We attended a wedding today! For the occasion, we donned our finest Maya t-shirts, freshly bought from the market, the same morning. Esperanza gave us an appointment at 10am to celebrate the union of Cristina and Estuardo. After two hours of ceremony in the great Catholic Church of Tecpán, we joined on the march on the streets towards the banquet. This ceremony was an opportunity for us to realize how important religion is in the lives of Guatemalans. “God” is thanked in every speech: “El matrimonio es regalo de Dios”. In Tecpán, almost the entire population is Catholic or Evangelical. The union of Cristina and Estuardo, and their families was celebrated on the basketball court of one of the Tecpán primary schools. Around forty outdoor tables awaited their guests. On the right, two whole pigs, quartered on their rotating grates, roasted wisely. On the left, a band ignites the still empty area, whose floor is lined with pine needles. The tables are filled little by little, first of the guests, then of food.
On the menu: pork, rice, and corn cakes. Everything is delicious. Esperanza tells us that corn is the first food of the Mayan communities “since the dawn of time”. We were given a warm welcome and kindness shown by all the guests. They were not stingy with smiles, and we knew how to give them back! The basketball court was filled children running and playing amongst each other. They are numerous, which serves as a reflection of the demographic dynamics of the country. All four of us were truly touched by the respect and affection that emerged throughout this wedding. This gave us the impression that the family circle – much wider than the one we are used to – holds a prime place in the daily lives of the people with whom we spent the day. Estuardo, a 25-year-old student, thanks his parents, grandparents, brothers and sisters, uncles and aunts, cousins, and friends for being present in tears. The list is long, the emotions are only tenfold. As for Cristina, a 23-year-old teacher of Kaqchikel **, seems to embody the heritage of the Mayan culture by thanking each of her relatives in that language. Has the time come to open the gifts … Or should we say the hours in view of their gigantic number? Mugs, pans, plates, trays, glasses, blankets, baby clothes, religious signs, and others that give us some clues to imagine the future life of both spouses. Esperanza tells us that in Guatemala marriages are very early in the lives of young women. We experienced this ourselves in the time we spent there, for when when we give our age, we are often asked if we are married. The ceremony ends with a symbolic staging: the bride’s family cuts her white veil, a sign of purity and protection, and then entrusts it to the man who became her husband. Estuardo’s mother then offers Cristina an apron, a woolen vest and a traditional stole. Esperanza explains that we are witnessing the union of very conservative families and that such rituals are not the norm in all Guatemalan marriages. Today, the rainy season has spared the spouses and at night erases the last rays of a sun that is rare. Tecpán gradually regains its nocturnal calm. It’s already time for us to come back …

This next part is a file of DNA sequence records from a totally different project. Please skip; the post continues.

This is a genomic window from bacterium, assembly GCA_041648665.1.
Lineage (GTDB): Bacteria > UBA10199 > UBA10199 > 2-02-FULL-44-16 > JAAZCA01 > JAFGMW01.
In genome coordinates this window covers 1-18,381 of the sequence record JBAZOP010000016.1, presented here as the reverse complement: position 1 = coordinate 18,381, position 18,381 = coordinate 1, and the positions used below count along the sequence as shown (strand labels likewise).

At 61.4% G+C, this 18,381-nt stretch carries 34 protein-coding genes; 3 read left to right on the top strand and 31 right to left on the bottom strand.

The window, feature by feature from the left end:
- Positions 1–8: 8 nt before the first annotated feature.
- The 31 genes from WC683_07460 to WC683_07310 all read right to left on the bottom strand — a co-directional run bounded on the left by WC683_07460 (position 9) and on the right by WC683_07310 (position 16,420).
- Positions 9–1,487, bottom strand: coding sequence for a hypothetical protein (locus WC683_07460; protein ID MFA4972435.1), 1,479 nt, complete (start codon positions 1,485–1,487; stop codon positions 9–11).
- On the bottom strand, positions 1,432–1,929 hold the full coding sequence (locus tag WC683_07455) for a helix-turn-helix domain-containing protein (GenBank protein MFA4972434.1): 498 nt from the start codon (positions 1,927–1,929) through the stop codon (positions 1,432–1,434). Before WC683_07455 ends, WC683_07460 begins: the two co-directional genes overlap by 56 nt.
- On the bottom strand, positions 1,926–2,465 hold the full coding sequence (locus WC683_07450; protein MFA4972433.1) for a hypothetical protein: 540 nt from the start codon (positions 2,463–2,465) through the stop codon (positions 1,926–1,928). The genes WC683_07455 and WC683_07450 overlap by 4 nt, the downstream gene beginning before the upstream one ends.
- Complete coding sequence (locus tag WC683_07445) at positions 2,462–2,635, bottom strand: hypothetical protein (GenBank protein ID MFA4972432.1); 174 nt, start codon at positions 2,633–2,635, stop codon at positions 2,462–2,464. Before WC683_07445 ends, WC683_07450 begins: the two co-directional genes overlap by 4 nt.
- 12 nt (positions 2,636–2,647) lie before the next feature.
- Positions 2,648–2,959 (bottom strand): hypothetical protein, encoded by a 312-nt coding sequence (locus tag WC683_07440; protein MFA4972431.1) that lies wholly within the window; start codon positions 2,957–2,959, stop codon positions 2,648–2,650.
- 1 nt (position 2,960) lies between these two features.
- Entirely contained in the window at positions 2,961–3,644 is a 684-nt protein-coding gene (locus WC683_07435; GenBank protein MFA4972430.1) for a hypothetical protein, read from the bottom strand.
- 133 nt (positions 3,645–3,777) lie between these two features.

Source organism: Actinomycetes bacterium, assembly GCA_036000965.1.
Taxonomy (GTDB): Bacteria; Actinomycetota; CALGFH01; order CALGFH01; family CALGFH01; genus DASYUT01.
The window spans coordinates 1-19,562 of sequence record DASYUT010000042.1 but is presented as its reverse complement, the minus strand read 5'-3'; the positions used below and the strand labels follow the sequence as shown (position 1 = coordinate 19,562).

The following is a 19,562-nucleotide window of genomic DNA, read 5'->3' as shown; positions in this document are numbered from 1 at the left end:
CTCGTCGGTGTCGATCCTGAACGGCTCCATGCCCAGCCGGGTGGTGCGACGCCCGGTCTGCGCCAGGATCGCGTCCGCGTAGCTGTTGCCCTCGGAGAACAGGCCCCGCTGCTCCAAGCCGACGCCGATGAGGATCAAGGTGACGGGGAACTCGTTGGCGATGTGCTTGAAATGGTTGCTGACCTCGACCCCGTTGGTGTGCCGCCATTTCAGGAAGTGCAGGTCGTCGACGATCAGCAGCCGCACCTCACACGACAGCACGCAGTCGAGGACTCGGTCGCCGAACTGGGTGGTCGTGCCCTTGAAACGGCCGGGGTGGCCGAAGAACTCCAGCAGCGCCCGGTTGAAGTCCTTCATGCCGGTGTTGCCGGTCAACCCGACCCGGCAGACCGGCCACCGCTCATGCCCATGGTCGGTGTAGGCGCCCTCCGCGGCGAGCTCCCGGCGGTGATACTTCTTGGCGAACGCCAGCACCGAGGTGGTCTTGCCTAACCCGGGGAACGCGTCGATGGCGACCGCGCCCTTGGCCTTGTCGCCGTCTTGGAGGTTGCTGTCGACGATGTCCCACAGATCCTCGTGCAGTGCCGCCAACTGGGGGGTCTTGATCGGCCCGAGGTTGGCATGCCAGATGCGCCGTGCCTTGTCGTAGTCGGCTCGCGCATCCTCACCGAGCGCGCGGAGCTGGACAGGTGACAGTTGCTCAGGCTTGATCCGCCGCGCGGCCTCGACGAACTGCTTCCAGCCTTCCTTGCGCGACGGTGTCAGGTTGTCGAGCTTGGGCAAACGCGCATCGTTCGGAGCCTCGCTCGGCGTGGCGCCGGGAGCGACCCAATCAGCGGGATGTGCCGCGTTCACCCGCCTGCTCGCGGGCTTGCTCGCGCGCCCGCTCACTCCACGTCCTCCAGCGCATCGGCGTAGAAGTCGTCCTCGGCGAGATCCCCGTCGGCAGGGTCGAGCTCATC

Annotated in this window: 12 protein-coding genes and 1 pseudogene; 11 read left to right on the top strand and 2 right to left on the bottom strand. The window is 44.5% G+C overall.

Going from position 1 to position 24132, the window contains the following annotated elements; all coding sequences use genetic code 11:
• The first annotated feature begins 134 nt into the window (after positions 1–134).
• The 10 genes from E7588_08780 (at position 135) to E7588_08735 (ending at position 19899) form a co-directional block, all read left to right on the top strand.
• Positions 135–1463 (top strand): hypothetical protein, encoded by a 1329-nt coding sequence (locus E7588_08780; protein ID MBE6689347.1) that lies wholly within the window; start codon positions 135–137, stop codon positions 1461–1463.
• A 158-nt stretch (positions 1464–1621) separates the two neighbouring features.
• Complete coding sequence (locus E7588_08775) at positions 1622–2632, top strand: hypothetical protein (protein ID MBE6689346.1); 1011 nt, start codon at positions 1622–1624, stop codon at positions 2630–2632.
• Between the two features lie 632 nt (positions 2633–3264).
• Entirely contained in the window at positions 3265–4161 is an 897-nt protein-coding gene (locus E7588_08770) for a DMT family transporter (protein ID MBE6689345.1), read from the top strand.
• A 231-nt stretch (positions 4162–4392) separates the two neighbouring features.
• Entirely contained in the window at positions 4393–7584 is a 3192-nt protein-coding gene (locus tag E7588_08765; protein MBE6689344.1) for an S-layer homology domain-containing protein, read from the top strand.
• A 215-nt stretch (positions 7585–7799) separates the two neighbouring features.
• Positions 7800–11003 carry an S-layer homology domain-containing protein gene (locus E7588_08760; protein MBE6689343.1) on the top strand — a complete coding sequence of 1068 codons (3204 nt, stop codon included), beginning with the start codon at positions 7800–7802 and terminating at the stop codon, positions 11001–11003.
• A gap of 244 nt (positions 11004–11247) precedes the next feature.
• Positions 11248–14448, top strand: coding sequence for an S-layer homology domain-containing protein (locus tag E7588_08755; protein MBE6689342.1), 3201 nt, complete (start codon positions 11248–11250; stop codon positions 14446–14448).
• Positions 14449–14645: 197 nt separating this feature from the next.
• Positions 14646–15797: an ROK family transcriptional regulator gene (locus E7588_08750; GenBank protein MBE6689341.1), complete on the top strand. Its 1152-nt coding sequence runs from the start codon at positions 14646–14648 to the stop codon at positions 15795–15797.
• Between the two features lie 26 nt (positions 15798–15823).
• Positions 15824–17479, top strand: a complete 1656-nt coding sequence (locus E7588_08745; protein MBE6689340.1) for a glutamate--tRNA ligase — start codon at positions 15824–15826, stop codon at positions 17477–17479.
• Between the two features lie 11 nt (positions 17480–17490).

*Marriage is a gift from God
** Kaqchikel is one of the 23 languages spoken by the Mayas of Guatemala. It is the principle dialect used by the community in Tecpan.